Shanghai’s blue chip rally shows no signs of fading
Large companies comprising the Shanghai Stock Exchange 50 Index are likely to continue outperforming smaller companies
So far this year, Chinese investors have been channelling funds towards dozens of large companies with solid earnings outlooks, as a liquidity squeeze triggered by government-led financial deleveraging prompted a sell-off in more risky sectors.
While the strategy of buying into the Shanghai exchange’s top 50 blue chips has paid off handsomely, investors now face a difficult question: whether to stick with it or head for the exit?
Even though the trade is looking long in the tooth by some measures, analysts say there are some good reasons why it will continue for the medium term.
Among them, a recently imposed rule designed to restrict substantial shareholders from a rapid unwind of their holdings in listed companies may actually help extend the rally in blue chips, in spite of its intention to boost demand for equities broadly.
“Liquidity is the key,’’ said Ken Chen, a strategist at KGI Securities. “It remains unknown when the deleveraging will come to an end and the tight liquidity situation will be reversed so investors still have nowhere to put their money but the large-caps for now.’’
Funding costs have been surging in China’s financial markets, with yields on 10-year government bonds rising to an almost two-year high and inter-bank lending costs even exceeding the benchmark lending rate, as regulators increase scrutiny of wealth management products and inter-bank lending activities to reduce financial leverage.
The Shanghai Composite Index ended May with a 1.2 per cent decline. That was the third straight monthly drop for the benchmark, the longest stretch of monthly losses since the 2015 stock crash. On the plus side, the SSE 50 Index of the 50 most valuable companies on the Shanghai exchange climbed 5.6 per cent last month.
In late May, the China Securities Regulatory Commission introduced rules designed to prevent major shareholders from trimming their interest in listed companies.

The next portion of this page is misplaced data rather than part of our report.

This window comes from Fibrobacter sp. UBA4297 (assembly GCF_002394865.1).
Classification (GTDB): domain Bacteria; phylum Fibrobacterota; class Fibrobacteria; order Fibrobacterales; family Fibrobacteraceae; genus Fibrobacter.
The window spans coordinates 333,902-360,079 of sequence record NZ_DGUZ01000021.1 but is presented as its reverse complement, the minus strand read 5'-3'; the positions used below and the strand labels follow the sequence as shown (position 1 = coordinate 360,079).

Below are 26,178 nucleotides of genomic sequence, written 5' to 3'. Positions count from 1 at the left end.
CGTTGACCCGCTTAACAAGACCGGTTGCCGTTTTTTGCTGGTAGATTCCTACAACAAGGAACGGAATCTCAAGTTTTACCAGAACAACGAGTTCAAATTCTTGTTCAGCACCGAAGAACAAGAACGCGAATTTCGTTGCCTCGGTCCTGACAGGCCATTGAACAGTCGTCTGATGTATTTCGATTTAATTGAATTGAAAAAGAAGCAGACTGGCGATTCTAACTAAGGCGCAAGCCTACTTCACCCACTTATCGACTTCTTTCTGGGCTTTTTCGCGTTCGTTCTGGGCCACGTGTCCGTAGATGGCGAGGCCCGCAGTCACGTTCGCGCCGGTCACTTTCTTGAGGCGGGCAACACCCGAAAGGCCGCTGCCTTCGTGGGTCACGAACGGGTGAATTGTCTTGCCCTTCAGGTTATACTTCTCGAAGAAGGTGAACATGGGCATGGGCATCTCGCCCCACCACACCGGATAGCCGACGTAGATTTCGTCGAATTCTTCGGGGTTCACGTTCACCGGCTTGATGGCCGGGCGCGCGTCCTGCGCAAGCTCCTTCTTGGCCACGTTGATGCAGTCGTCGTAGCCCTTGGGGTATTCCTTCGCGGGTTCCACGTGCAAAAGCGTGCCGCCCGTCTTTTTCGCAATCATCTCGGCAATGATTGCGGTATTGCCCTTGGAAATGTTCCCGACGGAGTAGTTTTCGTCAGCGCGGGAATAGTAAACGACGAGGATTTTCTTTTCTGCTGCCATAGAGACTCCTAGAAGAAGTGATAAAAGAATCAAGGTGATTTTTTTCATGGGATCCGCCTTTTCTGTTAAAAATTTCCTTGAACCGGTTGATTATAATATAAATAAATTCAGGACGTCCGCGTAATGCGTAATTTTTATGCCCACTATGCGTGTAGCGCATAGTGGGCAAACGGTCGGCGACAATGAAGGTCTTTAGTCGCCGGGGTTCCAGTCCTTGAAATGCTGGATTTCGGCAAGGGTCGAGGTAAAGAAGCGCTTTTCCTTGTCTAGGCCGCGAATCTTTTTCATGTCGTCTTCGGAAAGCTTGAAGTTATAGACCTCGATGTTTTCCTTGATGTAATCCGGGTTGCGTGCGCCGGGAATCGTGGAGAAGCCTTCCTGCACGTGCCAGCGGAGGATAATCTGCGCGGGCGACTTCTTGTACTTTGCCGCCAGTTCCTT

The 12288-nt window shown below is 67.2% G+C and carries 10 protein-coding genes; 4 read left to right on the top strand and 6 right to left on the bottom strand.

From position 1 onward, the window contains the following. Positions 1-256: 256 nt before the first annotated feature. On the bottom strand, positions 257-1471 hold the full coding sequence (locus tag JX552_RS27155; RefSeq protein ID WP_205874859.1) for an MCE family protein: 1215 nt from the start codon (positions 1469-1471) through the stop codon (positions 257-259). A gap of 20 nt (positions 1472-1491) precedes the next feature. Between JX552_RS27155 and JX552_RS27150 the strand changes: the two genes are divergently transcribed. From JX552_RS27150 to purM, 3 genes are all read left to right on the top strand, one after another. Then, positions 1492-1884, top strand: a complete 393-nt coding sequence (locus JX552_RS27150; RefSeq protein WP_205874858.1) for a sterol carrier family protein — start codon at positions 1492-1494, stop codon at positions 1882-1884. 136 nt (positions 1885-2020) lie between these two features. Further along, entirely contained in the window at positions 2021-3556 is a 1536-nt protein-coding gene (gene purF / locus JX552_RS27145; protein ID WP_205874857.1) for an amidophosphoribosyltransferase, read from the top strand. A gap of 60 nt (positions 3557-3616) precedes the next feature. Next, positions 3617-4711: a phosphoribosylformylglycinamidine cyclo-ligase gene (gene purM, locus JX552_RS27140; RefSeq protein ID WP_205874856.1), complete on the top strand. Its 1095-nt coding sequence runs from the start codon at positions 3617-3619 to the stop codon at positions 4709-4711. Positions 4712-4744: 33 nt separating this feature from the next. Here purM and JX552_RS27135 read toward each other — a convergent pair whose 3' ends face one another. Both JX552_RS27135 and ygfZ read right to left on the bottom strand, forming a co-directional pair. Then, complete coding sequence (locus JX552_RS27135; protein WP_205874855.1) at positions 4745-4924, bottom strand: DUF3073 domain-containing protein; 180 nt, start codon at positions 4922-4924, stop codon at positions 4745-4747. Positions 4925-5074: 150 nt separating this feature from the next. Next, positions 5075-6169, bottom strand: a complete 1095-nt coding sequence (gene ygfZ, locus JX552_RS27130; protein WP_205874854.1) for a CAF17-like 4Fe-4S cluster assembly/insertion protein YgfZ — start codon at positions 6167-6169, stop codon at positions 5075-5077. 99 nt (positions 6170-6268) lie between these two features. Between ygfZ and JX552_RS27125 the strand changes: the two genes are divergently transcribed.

For instance, under the new rules investors who acquired shares in companies ahead of an initial public offering are to sell no more than 1 per cent of their holdings on the open market every three months, while sales through block trades are not to exceed 2 per cent.
These restrictions can block insider share sales worth 1.3 trillion yuan (US$191.1 billion) for the rest of year and up to 2.5 trillion yuan in 2018, according estimates by brokerage Shenwan Hongyuan Group.
Still, analyst Gao Ting from UBS Group says the new rules won’t have a major impact of the primary trend within the market.
“The new regulations could be easily be interpreted as stabilising the market in the short term and may bring positive responses in the market,” said Gao. “However, we don’t think this is a decisive factor that could determine medium-range movements in the stock market.”
Gao recommends investors stick to consumer-related stocks, pharmaceuticals and financials, while avoiding companies whose earnings are tied to cyclical factors, citing concerns that economic growth will weaken in the future.
The pattern of buying large-caps and dumping smaller companies has been evident since the start of the year. However, it may enjoyed renewed momentum as the new rule capping stock sales by insiders is set to reduce the appeal of small-caps as “shell companies”, or buyout targets by restructurers seeking a back-door listing. Restructuring parties are likely to be deterred from such deals in the future, as the restrictions make it more difficult for them to exit the investments.
Institutional buying pushed the SSE 50 Index to its highest level last week since December 2015. Among index constituents, Ping An Insurance Group has advanced 30 per cent this year, while Industrial and Commercial Bank of China has risen 16 per cent.
The rally among Shanghai blue-chips will likely continue as earnings improve, whereas the valuations of smaller-caps will remain pressured by the ongoing financial crackdown, according to Shenwan Hongyuan.
“A simultaneous rise in risk-free interest rates and risk premiums are acting as supporting factors,’’ said Wang Sheng and Fu Jingtao, strategists at Shenwan Hongyuan. “Increased financial surveillance has also promoted value investing. These factors are still valid in the medium term.”
Meanwhile, the brokerage cited the need for caution, warning that the strategy of buying large companies has become crowded, as holdings by mutual funds rose to the highest level since 2012 in the first quarter.
The volatility index tracking Shanghai exchange’s biggest 50 companies rose to an almost five-month high on Friday, implying bigger price swings in the near future.
Trading on the broader market has been capped in a relatively narrow range since the mainland stock bubble burst in mid 2015. The Shanghai Composite has been trading in a 700-point range since then, as volatility decreases amid waning demand for equities. Turnover is now down almost 90 per cent from its former peak.
The Shanghai Composite ended 0.3 per cent higher on Tuesday at 3,102.13.
The market is not likely to break out of the pattern in the near future and investors still need to focus on earnings as the primary stock-picking strategy, said Xun Yugen, a strategist at Haitong Securities.